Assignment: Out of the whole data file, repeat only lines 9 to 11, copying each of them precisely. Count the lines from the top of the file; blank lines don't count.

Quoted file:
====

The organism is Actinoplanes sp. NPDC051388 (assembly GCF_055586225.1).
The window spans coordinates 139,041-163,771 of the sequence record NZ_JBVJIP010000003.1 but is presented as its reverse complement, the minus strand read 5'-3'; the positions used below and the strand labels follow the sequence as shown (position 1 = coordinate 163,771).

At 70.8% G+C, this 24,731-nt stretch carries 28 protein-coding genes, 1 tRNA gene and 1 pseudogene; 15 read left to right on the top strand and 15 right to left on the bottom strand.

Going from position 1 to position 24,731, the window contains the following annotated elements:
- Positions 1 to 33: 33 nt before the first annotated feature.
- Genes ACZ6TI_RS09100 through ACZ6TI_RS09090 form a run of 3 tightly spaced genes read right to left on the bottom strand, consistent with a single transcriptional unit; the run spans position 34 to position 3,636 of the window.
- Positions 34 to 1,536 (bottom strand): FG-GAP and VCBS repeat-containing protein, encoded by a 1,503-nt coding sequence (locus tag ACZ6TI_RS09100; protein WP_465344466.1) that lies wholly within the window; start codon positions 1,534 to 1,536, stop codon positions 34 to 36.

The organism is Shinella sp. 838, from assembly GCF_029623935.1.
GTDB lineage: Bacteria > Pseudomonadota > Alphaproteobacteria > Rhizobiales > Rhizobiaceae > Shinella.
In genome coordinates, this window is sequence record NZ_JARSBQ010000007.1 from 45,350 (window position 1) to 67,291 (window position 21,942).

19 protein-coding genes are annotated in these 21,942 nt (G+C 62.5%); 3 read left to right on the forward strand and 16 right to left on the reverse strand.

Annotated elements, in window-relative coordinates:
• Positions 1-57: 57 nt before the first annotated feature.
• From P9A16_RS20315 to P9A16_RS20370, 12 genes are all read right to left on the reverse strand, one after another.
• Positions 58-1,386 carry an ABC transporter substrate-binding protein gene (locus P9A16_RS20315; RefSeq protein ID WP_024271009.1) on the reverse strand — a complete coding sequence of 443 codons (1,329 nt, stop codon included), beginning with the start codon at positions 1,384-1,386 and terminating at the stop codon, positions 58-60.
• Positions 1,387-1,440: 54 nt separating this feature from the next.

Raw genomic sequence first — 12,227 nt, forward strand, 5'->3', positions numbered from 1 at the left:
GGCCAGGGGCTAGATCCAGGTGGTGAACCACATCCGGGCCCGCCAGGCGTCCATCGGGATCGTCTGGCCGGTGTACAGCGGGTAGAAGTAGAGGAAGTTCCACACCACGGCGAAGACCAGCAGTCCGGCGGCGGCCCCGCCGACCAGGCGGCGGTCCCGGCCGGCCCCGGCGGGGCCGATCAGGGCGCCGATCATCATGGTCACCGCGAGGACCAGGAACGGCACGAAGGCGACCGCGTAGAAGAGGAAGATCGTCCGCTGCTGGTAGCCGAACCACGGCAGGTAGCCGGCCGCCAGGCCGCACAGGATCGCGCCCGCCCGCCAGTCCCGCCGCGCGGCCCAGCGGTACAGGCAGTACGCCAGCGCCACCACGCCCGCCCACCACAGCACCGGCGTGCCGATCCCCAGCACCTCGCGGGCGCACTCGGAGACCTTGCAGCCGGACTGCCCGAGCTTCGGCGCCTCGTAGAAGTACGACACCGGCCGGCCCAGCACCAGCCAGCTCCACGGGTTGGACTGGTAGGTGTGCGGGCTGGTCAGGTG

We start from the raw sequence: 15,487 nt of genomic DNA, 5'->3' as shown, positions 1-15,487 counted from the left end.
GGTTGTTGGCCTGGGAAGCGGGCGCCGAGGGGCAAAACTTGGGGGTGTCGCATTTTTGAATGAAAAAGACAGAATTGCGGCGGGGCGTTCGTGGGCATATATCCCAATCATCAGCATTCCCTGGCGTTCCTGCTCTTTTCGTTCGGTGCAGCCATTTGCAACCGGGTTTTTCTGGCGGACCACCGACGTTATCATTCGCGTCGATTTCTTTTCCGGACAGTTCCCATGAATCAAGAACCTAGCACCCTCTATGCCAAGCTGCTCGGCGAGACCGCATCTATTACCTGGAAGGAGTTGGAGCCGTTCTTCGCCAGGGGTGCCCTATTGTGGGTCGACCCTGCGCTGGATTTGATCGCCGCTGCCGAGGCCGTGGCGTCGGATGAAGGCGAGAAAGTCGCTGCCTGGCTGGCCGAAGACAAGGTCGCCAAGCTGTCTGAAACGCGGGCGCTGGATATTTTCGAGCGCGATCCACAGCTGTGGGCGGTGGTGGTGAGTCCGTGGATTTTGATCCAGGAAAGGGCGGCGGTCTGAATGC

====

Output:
GTDB lineage: Bacteria > Pseudomonadota > Alphaproteobacteria > Rhizobiales > Rhizobiaceae > Shinella.
In genome coordinates, this window is sequence record NZ_JARSBQ010000007.1 from 45,350 (window position 1) to 67,291 (window position 21,942).

19 protein-coding genes are annotated in these 21,942 nt (G+C 62.5%); 3 read left to right on the forward strand and 16 right to left on the reverse strand.